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Coldest Autumn In UK Since 1993

December 6, 2012
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By Paul Homewood


Autumn 2012 Mean temperature 1981 - 2010 anomaly


The UK Met Office report that the UK has just had its coldest autumn for nineteen years, leaving 2012 on course to be second coldest year since 1996.


Mean temperature in November was 0.4C below the 1981-2010 average, the third month in a row when temperatures have been well down on normal.

The average temperature for the autumn in the UK was 8.6C, compared to the long term average of 9.5C and the coldest since 1993. It is also the sixth coldest autumn in the last 50 years.

The year as a whole is currently running as the second coldest since 1996, beaten only by the exceptionally cold year of 2010. Temperatures so far in December are 2 degrees below normal, and the Met Office are forecasting that this will continue for the foreseeable future.

One of the features this autumn is just how persistent the cold weather has been. There have not been any exceptionally cold interludes, as, for instance, we saw with the heavy snow in November 2010. Instead, the weather has just been consistently cold.



Figure 1



Rainfall totals for the UK during the autumn amounted to 374mm, about 8% above normal, but nothing exceptional. For instance, this total has been beaten six times in the last 30 years.



Figure 2


Several areas were affected by floods towards the end of November, particularly in SW England and Wales, and the map below shows rainfall totals were well above normal there during the month.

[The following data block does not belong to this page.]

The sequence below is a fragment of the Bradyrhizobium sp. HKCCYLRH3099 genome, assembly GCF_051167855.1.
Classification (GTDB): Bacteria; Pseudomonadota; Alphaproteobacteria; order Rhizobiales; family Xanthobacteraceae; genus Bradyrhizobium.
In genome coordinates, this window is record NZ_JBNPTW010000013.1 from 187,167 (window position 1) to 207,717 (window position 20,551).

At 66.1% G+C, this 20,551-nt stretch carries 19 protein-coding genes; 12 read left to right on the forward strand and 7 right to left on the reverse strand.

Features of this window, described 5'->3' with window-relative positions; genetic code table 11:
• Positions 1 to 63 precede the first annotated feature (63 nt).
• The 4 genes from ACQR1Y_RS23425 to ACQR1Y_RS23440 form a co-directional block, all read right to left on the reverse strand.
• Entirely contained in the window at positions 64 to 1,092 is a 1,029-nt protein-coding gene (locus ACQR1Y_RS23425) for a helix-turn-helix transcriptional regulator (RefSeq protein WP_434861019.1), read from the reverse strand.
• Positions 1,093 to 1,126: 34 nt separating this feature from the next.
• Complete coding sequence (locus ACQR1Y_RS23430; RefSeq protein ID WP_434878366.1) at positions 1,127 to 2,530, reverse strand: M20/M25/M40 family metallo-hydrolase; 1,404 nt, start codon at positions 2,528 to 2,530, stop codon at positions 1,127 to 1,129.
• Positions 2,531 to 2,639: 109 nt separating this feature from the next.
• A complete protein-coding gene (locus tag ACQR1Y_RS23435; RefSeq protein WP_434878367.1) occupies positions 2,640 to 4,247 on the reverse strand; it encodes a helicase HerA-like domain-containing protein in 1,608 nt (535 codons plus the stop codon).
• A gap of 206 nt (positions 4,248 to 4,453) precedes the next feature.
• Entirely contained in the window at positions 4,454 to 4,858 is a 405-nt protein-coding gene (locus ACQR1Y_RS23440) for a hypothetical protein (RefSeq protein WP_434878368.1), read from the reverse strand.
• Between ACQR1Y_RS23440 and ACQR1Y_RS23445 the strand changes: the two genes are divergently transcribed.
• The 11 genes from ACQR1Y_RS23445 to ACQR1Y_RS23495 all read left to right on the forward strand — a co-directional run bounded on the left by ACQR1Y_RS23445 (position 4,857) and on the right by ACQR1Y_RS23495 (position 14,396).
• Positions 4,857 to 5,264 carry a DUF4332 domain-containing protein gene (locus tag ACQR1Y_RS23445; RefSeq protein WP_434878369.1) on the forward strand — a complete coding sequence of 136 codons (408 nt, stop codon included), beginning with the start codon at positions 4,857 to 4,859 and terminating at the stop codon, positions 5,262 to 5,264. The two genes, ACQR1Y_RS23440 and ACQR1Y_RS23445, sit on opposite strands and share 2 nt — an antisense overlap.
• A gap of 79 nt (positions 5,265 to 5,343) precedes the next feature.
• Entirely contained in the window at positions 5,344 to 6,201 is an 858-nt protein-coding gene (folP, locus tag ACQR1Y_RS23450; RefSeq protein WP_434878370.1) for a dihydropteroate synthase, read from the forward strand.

However, as Figures 3 & 4 show, the rainfall totals just experienced in that part of the country, during both November and the autumn as a whole, are actually very commonplace. Indeed, it can be seen just how variable the UK’s weather can be!



Figure 3


Figure 4


Met Office Autumn Forecast

At the end of August, the Met Office 3-month outlook forecast:-

The balance of probabilities suggests that September will be slightly warmer than average whilst for the period September-October-November UK-averaged temperatures will be near the 1981-2010 climate mean.


For UK averaged rainfall the predicted probabilities weakly favour below normal values during September. For the period September/October/November as a whole the forecast favours a slightly higher than usual risk of above average rainfall, whilst the risk of dry conditions remains around climatological levels.

Woefully wrong on temperatures, but a bit better on rainfall. I’ll give them a C+ overall!


All Met Office data is available here.

  1. Coldish permalink
    December 6, 2012 6:34 pm

    Thanks again Paul. It’s clear that the Met have no skill at three-monthly forecasts. Does anybody know why they keep issuing them?

    • TinyCO2 permalink
      December 6, 2012 10:23 pm

      They no longer issue a prediction as such. They just leave it on their web site where persistent people can find it. Only those who understand uncertainty are qualified to read it. You and I don’t qualify because we think that getting the balance of probabilities wrong equates to lack of skill. They would disagree because the real world usually fits within their range of possibilities. In other words, they bet on every horse in the race and claim to be experts on the Grand National because they always hold a winning ticket.